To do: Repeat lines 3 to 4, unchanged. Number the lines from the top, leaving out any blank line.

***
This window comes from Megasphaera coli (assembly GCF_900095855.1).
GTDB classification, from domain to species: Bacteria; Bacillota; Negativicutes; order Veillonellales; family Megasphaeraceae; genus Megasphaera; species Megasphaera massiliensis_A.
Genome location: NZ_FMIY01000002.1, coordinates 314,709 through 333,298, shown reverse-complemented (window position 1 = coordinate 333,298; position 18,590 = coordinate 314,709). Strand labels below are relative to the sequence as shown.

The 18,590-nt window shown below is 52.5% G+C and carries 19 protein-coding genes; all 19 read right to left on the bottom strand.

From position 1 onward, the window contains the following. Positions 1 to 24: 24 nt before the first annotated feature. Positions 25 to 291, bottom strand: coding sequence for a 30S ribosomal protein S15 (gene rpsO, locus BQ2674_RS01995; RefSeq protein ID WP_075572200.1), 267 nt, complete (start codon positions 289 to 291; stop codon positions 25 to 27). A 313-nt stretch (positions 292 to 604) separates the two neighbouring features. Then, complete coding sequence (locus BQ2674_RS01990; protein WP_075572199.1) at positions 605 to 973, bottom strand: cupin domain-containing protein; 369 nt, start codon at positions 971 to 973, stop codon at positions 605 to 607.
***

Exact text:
Genome location: NZ_FMIY01000002.1, coordinates 314,709 through 333,298, shown reverse-complemented (window position 1 = coordinate 333,298; position 18,590 = coordinate 314,709). Strand labels below are relative to the sequence as shown.

The 18,590-nt window shown below is 52.5% G+C and carries 19 protein-coding genes; all 19 read right to left on the bottom strand.